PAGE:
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Saudis See No Reason to Raise Oil Production Now - ASHARQ AL-AWSAT English Archive
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The Custodian of the Two Holy Mosques Kind Abdullah Bin Abdulaziz patronizes the finals of Custodian of the Two Holy Mosques Soccer Cup (SPA)

The Custodian of the Two Holy Mosques Kind Abdullah Bin Abdulaziz patronizes the finals of Custodian of the Two Holy Mosques Soccer Cup (SPA)

RIYADH, Saudi Arabia, (AP) – Saudi Arabian leaders made clear Friday they see no reason to increase oil production until their customers demand it, apparently rebuffing President Bush amid soaring U.S. gasoline prices.

During Bush’s second personal appeal this year to King Abdullah, Saudi officials stuck to their position that they are already meeting demand, the president’s national security adviser told reporters.

“What they’re saying to us is … Saudi Arabia does not have customers that are making requests for oil that they are not able to satisfy,” Stephen Hadley said on a day when oil prices topped $127 a barrel, a record high.

The Saudi government indicated that it is willing to put on the market whatever oil is necessary to meet the demand of its customers, Hadley said.

But even then, he said, Saudi leaders say increased production would not dramatically reduce pump prices in the United States.

The Saudis are investing in ways to increase oil production over time. Officials told Bush they are doing “everything they can do” for now to address a complicated market.

Hadley said the Bush administration will take the explanation back to its own experts and “see it if conforms.”

When Bush and Abdullah met in the kingdom in mid-January, the president also sought more Saudi output but got a chilly response to that plea. Saudi Arabia said it would increase production only when the market justified it and that production levels appeared normal.

Bush acknowledges that raising output is difficult because the demand for oil — particularly from China and India — is stretching supplies. Also, economists say prices are being driven up by increased demand, not slowed production.

High energy costs are a major drain on the U.S. economy, which is experiencing a slowdown that some think is already a recession. At the pump, gas prices rose to a national average of $3.78 per gallon on Friday, according to a survey of stations by AAA and the Oil Price Information Service.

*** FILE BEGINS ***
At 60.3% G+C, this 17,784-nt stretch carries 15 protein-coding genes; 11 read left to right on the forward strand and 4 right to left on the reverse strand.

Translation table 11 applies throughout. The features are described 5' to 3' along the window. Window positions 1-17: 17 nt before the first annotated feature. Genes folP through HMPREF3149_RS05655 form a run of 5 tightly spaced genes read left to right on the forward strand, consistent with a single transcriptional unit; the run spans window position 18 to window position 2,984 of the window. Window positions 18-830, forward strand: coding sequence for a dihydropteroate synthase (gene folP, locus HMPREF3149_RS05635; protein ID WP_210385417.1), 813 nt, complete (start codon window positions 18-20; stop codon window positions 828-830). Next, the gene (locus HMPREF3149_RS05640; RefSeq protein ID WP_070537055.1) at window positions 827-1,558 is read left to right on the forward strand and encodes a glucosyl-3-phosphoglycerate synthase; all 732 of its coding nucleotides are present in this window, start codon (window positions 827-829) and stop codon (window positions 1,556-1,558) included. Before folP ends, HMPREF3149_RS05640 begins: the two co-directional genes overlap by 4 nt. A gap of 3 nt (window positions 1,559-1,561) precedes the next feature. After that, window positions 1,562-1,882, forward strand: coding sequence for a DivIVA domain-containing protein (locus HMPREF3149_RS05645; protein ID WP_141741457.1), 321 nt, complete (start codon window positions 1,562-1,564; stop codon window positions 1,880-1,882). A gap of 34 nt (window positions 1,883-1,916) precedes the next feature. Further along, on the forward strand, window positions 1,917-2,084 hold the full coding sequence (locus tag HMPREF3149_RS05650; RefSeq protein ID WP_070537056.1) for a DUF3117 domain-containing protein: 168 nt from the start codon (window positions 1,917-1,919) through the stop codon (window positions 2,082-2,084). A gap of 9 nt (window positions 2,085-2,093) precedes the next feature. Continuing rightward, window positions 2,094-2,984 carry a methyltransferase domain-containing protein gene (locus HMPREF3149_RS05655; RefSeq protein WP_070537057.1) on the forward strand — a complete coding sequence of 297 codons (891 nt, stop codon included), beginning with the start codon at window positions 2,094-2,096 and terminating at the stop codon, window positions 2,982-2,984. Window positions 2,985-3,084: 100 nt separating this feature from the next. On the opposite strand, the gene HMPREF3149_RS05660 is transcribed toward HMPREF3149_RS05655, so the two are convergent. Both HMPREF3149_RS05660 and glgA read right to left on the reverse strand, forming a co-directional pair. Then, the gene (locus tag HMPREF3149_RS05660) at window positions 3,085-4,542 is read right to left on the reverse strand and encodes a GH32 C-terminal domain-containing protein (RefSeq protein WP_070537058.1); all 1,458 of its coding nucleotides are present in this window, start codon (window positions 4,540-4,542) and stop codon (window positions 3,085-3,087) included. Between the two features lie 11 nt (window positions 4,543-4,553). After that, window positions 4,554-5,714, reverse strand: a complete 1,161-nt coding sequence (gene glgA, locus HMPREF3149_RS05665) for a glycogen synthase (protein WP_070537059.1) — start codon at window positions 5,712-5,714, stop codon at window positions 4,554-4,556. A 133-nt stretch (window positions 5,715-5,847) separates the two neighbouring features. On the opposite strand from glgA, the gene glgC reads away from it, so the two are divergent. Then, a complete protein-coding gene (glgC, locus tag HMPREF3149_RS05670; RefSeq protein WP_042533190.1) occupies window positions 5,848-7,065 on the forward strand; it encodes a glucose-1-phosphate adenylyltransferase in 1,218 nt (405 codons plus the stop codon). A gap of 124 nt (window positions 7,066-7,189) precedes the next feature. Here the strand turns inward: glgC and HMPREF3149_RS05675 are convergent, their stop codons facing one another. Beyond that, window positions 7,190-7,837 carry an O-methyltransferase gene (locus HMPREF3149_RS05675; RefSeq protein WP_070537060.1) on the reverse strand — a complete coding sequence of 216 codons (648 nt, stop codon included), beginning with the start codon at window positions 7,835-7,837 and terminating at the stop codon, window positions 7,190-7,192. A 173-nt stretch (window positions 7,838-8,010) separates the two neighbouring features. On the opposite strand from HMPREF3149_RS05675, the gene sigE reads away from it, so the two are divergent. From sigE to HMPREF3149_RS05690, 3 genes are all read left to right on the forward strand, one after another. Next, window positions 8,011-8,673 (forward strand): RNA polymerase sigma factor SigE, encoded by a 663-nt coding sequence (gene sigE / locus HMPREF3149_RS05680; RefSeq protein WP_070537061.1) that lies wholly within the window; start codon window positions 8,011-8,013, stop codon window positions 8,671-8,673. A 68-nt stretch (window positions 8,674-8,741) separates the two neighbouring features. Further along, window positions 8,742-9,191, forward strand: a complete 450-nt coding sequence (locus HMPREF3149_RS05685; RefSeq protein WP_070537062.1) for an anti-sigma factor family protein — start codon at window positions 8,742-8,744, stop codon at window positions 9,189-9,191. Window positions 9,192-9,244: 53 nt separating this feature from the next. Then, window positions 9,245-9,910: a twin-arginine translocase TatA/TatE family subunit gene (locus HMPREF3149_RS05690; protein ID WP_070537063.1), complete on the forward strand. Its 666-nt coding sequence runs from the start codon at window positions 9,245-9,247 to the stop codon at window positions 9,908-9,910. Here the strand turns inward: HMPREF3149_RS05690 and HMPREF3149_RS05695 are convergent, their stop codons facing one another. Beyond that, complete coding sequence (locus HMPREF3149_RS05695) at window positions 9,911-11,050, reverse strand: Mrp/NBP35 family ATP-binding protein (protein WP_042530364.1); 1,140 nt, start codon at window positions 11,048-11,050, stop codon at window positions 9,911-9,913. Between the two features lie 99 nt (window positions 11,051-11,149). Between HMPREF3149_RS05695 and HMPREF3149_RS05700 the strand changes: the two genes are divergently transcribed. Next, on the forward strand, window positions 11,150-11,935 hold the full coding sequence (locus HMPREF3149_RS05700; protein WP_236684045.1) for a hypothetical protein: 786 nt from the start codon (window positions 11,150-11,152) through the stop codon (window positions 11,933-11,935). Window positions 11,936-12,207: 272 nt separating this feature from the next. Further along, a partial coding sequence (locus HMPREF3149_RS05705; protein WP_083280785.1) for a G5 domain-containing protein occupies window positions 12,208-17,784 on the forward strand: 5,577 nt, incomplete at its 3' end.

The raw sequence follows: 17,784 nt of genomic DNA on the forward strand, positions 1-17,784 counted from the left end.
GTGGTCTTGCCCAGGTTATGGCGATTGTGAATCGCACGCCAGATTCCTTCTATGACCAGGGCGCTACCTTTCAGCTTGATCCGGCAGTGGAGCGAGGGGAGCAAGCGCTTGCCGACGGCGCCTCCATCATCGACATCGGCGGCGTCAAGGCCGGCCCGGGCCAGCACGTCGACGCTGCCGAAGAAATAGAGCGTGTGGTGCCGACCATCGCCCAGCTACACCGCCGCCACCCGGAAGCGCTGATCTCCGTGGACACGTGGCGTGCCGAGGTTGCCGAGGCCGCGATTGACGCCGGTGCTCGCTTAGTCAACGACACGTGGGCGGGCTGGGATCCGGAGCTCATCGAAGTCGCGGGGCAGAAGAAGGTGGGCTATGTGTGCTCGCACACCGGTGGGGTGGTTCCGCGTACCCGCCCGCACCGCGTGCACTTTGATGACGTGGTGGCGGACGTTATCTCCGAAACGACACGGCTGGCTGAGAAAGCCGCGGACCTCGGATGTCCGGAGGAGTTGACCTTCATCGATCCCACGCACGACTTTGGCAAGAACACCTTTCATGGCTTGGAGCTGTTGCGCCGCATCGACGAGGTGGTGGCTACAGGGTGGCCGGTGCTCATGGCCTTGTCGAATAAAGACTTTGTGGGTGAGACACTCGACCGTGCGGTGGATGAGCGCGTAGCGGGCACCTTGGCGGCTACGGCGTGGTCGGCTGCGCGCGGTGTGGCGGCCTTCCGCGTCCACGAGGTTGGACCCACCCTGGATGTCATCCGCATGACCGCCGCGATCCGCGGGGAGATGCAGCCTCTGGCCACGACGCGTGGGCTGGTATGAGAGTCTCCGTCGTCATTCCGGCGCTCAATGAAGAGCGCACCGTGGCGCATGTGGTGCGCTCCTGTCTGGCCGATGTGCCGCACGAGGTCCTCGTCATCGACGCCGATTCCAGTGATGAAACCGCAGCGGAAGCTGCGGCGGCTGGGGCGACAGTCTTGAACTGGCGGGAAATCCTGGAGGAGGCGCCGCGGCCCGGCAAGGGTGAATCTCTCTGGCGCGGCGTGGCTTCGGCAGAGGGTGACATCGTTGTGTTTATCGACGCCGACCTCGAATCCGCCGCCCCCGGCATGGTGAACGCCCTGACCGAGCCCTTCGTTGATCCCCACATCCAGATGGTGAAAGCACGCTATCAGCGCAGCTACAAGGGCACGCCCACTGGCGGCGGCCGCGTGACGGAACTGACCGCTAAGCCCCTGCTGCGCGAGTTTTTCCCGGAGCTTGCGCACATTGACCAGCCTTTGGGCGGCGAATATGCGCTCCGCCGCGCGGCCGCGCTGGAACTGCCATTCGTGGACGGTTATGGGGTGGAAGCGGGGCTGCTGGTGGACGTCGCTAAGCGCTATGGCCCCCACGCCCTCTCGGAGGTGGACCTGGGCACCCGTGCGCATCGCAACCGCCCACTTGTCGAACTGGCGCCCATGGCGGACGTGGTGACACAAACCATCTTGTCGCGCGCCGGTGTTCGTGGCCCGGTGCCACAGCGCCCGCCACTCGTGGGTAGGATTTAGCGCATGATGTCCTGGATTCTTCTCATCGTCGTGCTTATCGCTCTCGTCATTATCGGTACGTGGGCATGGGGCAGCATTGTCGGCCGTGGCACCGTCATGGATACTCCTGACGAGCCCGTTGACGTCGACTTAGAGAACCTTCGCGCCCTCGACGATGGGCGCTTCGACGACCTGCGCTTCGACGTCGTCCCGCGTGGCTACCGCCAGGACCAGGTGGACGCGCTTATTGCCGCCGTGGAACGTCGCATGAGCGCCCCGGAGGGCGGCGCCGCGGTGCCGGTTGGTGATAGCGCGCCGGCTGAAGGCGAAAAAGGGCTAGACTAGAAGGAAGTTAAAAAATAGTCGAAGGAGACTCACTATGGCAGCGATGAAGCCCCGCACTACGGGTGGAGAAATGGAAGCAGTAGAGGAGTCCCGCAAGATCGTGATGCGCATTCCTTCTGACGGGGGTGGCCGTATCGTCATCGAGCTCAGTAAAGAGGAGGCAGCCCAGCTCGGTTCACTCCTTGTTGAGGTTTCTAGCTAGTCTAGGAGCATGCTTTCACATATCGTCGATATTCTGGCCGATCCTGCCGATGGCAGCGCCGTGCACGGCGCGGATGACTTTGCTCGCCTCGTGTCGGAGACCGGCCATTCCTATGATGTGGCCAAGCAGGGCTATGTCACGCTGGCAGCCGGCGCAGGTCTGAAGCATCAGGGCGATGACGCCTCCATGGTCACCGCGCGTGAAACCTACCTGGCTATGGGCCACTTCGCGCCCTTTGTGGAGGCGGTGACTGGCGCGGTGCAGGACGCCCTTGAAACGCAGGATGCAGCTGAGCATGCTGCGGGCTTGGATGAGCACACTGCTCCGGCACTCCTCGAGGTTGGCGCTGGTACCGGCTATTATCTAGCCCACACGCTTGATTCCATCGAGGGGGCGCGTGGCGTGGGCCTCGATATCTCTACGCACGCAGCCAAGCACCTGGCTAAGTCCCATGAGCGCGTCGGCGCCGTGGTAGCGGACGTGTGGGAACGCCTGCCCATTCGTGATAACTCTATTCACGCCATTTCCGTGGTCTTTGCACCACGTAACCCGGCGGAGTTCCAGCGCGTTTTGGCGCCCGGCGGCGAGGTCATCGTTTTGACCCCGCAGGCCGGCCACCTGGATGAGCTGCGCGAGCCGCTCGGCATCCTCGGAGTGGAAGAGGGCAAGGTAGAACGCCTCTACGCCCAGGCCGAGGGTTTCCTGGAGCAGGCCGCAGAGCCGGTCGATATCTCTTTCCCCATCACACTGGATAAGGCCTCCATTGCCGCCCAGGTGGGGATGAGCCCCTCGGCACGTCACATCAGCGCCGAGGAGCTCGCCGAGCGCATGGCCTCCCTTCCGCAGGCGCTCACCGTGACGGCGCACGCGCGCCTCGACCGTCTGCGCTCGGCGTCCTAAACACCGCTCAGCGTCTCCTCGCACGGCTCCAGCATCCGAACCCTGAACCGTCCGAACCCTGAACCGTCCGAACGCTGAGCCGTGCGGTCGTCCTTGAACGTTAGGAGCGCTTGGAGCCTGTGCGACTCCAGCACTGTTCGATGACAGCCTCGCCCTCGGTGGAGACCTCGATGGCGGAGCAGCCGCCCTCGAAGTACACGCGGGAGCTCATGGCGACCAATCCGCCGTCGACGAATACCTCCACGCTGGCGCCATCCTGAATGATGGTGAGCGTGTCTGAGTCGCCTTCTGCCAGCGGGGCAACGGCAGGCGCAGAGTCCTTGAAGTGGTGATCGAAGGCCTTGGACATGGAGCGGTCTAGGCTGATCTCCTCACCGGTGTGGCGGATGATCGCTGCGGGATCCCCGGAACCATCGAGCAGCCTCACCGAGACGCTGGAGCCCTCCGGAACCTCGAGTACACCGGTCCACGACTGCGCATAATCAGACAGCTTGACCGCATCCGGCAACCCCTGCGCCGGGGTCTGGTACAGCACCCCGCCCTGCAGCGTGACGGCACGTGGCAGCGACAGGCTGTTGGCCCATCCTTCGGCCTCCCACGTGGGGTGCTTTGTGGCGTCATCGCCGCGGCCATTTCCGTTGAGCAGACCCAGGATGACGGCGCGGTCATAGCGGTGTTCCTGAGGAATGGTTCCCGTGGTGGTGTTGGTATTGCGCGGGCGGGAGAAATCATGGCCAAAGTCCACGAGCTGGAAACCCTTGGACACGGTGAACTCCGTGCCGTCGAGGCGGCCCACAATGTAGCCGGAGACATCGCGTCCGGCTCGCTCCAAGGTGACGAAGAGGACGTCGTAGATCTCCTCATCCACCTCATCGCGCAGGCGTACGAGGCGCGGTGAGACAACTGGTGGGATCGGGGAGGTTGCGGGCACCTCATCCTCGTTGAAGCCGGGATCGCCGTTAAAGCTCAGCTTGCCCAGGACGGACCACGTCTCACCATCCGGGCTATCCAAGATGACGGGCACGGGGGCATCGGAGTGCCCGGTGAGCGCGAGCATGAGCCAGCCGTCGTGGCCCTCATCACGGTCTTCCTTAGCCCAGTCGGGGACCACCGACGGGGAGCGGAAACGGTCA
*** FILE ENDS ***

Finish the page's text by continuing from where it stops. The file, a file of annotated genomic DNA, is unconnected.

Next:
Beyond oil, Iran also dominated the meeting between the president and the king. The two shared a concern over the recent in violence in Lebanon, where Hezbollah overran Beirut neighborhoods last week. The display of military power by the Iranian- and Syrian-backed Hezbollah, which the U.S. considers a terrorist organization, resulted in the worst internal fighting since the end of Lebanon’s 1975-90 civil war.

Hadley said the leaders shared concerns the recent events would “embolden Iran.” The U.S. and Saudi Arabia, he said, “are of one mind in condemning what Hezbollah did in bringing pressure on the duly elected government of Lebanon.”

“Iran, working directly and through Syria, was very much behind what happened in Lebanon over the weekend and it is another example of Iran taking actions that are contrary to the interests of those in the Middle East who want peace, security and freedom,” Hadley said.

On Thursday, the Hezbollah-led opposition and U.S.-backed government reached a deal to end the violence after Lebanon’s Cabinet reversed measures aimed at reining in the militants.

US President George W. Bush and First Lady Laura Bush take part in a tour of the Bible Lands Museum on May 16, 2008 in Jerusalem (AFP)

US President George W. Bush and First Lady Laura Bush take part in a tour of the Bible Lands Museum on May 16, 2008 in Jerusalem (AFP)

U.S. President George W. Bush (R) and first lady Laura Bush wave before boarding Air Force One at Ben Gurion International Airport in Tel Aviv May 16, 2008 (REUTERS)

U.S. President George W. Bush (R) and first lady Laura Bush wave before boarding Air Force One at Ben Gurion International Airport in Tel Aviv May 16, 2008 (REUTERS)

President Bush sits with Saudi King Abdullah upon his arrival at the King's Villa at the Al Janadriyah Ranch in Riyadh, Saudi (AP)

President Bush sits with Saudi King Abdullah upon his arrival at the King’s Villa at the Al Janadriyah Ranch in Riyadh, Saudi (AP)

Asharq Al-Awsat

Asharq Al-Awsat

Asharq Al-Awsat is the world’s premier pan-Arab daily newspaper, printed simultaneously each day on four continents in 14 cities. Launched in London in 1978, Asharq Al-Awsat has established itself as the decisive publication on pan-Arab and international affairs, offering its readers in-depth analysis and exclusive editorials, as well as the most comprehensive coverage of the entire Arab world.

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